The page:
Casket Clarity: The Muse in a Time of Chaos

When Music Delivers Truth

This one was written by our friend, Joseph McSpadden:

Muse (as a noun) is a defined as a person who is a source for artistic inspiration. I learned to trust my Muse — the Christ, many years ago. So long ago, in fact, that I can’t remember when it occurred. Music (as an art form) speaks to me in ways that I cannot speak for myself. When words are log-jammed and my brain can’t figure out how to articulate what my heart is feeling, music is usually the thing that gets me unstuck. Often, when I need it, music can deliver truth in seed form, and hitting repeat is my ticket to linger in a moment that illuminates my darkness.

I tend to express myself best on the page, where I can sculpt my thoughts into something useful. I often wonder why I don’t hear theme music at those critical junctures in life. Where is the soaring score that underlines the fact that you have just passed some life test? Where is choral evidence of a completed passage into some higher level of wisdom or maturity? When my father passed away, suddenly I found myself at one of those places where more was required of me than I knew how to deliver.

In 2002, Kari, the third child of my six, became the first to get married. I only had a few minutes to speak with my father at the reception that day, busy as I was circulating among the family and friends who had gathered there. My father was leaving the next day to visit my sister Linda, out west in Idaho. I asked him about his health, and the fact that the doctors wanted to see him immediately. He said he felt fine, and would see them in the fall.

A week later I received a voice message from a park ranger in Yellowstone stating I should call the ranger station. When I did, the ranger informed me that they had found my father sitting against a “tree staring at Bridge Bay.” It was a coronary event. This was on a Sunday. The next day I called and spoke for the last time with my cousin Kathleen, who was in the final hours of her battle with the cancerous wolves that had been on her trail for far too long. It was a hell of a week. I was to do a reading at Kathleen’s funeral on Friday, and my father’s eulogy the next day.

My father’s body had been flown back to Maryland (where my cousin also resided) so we packed up the van and drove from North Carolina to Kathleen’s service in Maryland. I gathered with my brothers and sister and we did as families do in those moments. So much happened that week that, come Saturday morning, I still had yet to write a eulogy. The house was full of everyone getting ready for the day, and I couldn’t find words to say, or a quiet place to form them. Feeling the tension mount and the time grow short, I slipped out of the house and into the car. I rolled up the windows, and sat in the air conditioned silence. Nothing. I was jammed up; too many thoughts and feelings descending on me at the same time. I decided to put on some music, something peaceful enough that I could have it in the background without it disturbing the rush of coherent thought I was praying for.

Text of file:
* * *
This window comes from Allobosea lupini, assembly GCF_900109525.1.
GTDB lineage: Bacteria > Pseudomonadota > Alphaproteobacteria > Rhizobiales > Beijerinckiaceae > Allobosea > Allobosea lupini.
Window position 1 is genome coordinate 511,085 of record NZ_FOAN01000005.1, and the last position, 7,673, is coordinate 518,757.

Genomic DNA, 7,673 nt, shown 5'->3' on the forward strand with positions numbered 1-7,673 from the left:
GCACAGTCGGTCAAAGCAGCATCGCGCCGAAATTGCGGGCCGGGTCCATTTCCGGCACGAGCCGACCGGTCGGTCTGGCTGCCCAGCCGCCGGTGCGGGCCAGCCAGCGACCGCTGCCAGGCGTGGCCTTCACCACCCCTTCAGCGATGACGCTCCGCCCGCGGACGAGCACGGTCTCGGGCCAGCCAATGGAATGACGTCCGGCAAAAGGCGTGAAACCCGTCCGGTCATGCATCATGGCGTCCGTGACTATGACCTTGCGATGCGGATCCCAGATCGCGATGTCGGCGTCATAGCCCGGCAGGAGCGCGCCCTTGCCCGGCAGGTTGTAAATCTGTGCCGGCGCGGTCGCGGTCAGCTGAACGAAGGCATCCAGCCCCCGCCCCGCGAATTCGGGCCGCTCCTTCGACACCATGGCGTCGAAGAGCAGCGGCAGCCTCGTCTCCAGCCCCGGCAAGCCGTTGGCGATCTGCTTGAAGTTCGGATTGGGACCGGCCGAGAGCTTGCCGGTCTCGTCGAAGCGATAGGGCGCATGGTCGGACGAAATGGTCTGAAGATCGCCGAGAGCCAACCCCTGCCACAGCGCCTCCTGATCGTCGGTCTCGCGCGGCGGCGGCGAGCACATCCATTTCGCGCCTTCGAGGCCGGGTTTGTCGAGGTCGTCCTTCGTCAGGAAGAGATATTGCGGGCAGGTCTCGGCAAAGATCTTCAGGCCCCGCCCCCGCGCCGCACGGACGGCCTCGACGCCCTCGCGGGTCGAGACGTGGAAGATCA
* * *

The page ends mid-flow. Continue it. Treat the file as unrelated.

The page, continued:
I turned to an old favorite, David Wilcox’s song, “How Did You Find Me Here?” I didn’t have a plan, I was just searching for a slow song, quiet, gentle, comforting, all the things I needed that morning. As I relaxed, the words began to break loose, to untangle themselves. In a matter of a few minutes I had a theme and began writing furiously. When it was finished I sat back and closed my eyes. I had been hitting repeat on the title track for over half an hour, to stay in the mood of the song that had helped me break out. And it was then that I really heard the words coming through the ether.

My father was the sailor who went to sea and got lost in the wild. A man who never fully came home, never fully grasped a wife and four children. A man who could never fully share his world, or share in our world, had slipped away at last. The same man that, just two months earlier, on Father’s Day, embraced me and held on longer than he ever had. I did not know then it would be his parting gift.

I went on to try and give the best eulogy I could, and after, to find solace in those moments when family gathers around the table. A song I leaned on in a moment of desperation had delivered my heart back to me in a way I could verbalize. What is sometimes called “casket clarity” brings things into sharper focus. It doesn’t necessarily answer all the questions. It does however, give us a passport to closure — as if we had slipped by a border guard into a land where we could find rest. But in my case the journey was not quite complete, I was stuck at the border. I just didn’t know it.

I had thought the Muse was done with me. After all, I had received the grace to write the eulogy, and play the role of the elder brother. But the Muse would come calling again. I spent the next week in Maryland, with my wife and siblings while my oldest, Christie, took the rest of the family back to North Carolina.

That week went by in a flash, the memories of it are warm and pass before me like a collage of sorts. We took care of my father’s estate and spent our time sharing a wealth of memories. At the end of the week, we returned to North Carolina and life as we knew it. I felt good. I had tried my best to be the good older brother, with my wife standing by my side for support. Her words and her wisdom were comforting and a guiding light for me during that time, but there remained some unfinished business.

In the rush to get to Maryland, and dealing with the details of two funerals back to back, I had not had time to breathe. While I had been able to steal enough time to write the eulogy, I hadn’t had time to process my own grief. Again, the Muse showed up. I recalled that Beth Nielsen Chapman had recorded a song in the wake of her husband’s passing, and in the midst of being diagnosed with cancer. John Prine had done the background vocal for the record. She began the song with the lines:

Every December sky
Must lose its faith in leaves
And dream of the spring inside the trees
How heavy the empty heart
How light the heart that’s full